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Getting fired off the clock.
10/12/2006
 
ROBIN'S PERSPECTIVE: There have been a lot of stories recently about employers firing workers for off the clock conduct. Most notably, employee benefits company Weyco, Inc. fired four employees because they refused to quit smoking off the job. The company cited the increased risk of developing deadly, not to mention costly, diseases resulting in higher healthcare costs for everyone.

The supermarket chain Winn-Dixie terminated an otherwise model employee for his propensity to cross dress off the clock. The employee sued the grocery store chain on the grounds of sex discrimination but lost his case. The judge held that in that circuit, being trans-gendered was not a protected class, and thus discrimination against the cross dresser was not illegal.

The law of the land is employment at will. That means employees can generally be fired for any reason, as long as the reason is not in violation of a law. Some states do have laws outlining the parameters for legal use off-duty of certain products (usually alcohol or tobacco). Use of those products in accordance with the law means that the employer cannot use that information against the employee in making employment decisions. In most other cases, termination for off-duty behavior is legally acceptable. Private employers generally have the right to fire employees for almost any reason except because of their membership in a protected class like gender, race, religion, national origin, disability or age.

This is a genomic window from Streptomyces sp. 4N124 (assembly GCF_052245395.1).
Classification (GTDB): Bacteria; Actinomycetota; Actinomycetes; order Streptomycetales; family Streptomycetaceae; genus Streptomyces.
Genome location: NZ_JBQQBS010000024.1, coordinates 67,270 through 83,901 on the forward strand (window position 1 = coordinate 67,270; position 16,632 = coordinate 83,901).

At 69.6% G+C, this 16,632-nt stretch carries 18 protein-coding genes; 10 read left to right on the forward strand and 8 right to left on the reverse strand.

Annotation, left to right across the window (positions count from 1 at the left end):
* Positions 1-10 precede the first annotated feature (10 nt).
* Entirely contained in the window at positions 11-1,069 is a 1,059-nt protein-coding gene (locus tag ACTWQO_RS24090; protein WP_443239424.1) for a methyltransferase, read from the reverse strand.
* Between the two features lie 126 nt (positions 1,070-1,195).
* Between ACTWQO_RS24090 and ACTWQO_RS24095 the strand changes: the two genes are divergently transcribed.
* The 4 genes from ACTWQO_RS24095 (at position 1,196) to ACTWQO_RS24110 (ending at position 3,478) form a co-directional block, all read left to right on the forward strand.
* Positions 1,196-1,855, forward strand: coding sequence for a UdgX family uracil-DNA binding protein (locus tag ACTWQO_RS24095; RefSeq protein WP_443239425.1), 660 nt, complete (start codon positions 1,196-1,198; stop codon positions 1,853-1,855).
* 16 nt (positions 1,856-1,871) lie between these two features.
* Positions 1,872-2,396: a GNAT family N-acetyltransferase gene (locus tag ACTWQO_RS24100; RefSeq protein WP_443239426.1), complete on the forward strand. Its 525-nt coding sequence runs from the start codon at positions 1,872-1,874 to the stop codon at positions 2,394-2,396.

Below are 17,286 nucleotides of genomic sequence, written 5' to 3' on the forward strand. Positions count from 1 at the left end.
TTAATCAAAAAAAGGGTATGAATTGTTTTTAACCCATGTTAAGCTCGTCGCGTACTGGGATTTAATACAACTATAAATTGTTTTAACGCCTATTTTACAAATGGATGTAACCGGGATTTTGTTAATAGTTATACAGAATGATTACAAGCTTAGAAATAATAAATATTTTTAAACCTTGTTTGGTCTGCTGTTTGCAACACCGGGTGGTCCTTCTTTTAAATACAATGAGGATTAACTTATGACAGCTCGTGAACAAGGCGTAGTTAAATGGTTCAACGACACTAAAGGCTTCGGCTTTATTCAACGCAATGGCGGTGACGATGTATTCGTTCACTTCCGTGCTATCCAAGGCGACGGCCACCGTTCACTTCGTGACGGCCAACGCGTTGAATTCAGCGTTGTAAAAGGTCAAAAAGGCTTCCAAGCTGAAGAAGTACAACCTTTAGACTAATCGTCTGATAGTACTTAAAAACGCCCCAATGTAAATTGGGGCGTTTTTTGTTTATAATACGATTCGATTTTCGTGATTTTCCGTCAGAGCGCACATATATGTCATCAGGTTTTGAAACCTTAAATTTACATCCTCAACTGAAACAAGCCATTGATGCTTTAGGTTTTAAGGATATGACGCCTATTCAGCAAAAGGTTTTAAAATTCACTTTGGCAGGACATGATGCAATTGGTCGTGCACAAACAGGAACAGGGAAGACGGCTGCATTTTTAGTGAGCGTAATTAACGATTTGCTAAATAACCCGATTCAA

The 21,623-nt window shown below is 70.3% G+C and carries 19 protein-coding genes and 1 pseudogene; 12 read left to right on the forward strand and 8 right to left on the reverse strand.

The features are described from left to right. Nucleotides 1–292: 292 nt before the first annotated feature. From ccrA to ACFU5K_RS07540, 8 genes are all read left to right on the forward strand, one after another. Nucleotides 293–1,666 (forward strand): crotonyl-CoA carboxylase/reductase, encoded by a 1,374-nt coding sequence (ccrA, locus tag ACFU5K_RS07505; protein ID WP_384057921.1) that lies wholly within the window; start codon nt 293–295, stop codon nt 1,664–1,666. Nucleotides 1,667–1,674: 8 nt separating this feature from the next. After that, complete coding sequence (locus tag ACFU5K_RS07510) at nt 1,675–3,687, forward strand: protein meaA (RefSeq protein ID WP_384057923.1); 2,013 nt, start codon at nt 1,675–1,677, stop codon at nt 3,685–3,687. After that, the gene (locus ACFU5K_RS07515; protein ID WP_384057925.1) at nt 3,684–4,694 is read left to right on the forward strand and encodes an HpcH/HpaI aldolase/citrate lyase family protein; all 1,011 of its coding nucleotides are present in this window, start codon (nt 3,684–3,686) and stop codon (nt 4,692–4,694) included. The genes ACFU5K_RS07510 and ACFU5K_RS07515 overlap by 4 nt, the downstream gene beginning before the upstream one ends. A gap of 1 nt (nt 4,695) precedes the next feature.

Bottom Line for Employees - Learn about your company¹s policy for off-duty conduct, then gauge your behavior, and your level of candor in the office, accordingly.

Bottom Line for Employers- State your policy for off-duty conduct and the consequences for breaking it. It could save you time and money in the event of potential lawsuits. One caveat: an employee fired due to monitoring that exceeds the bounds of such a policy may ultimately be able to show that the excessive monitoring was the result of ulterior – and discriminatory – motives.


 
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Robin Bond
 
Robin Bond, Esq.
 
 
Workplace Legal Analyst


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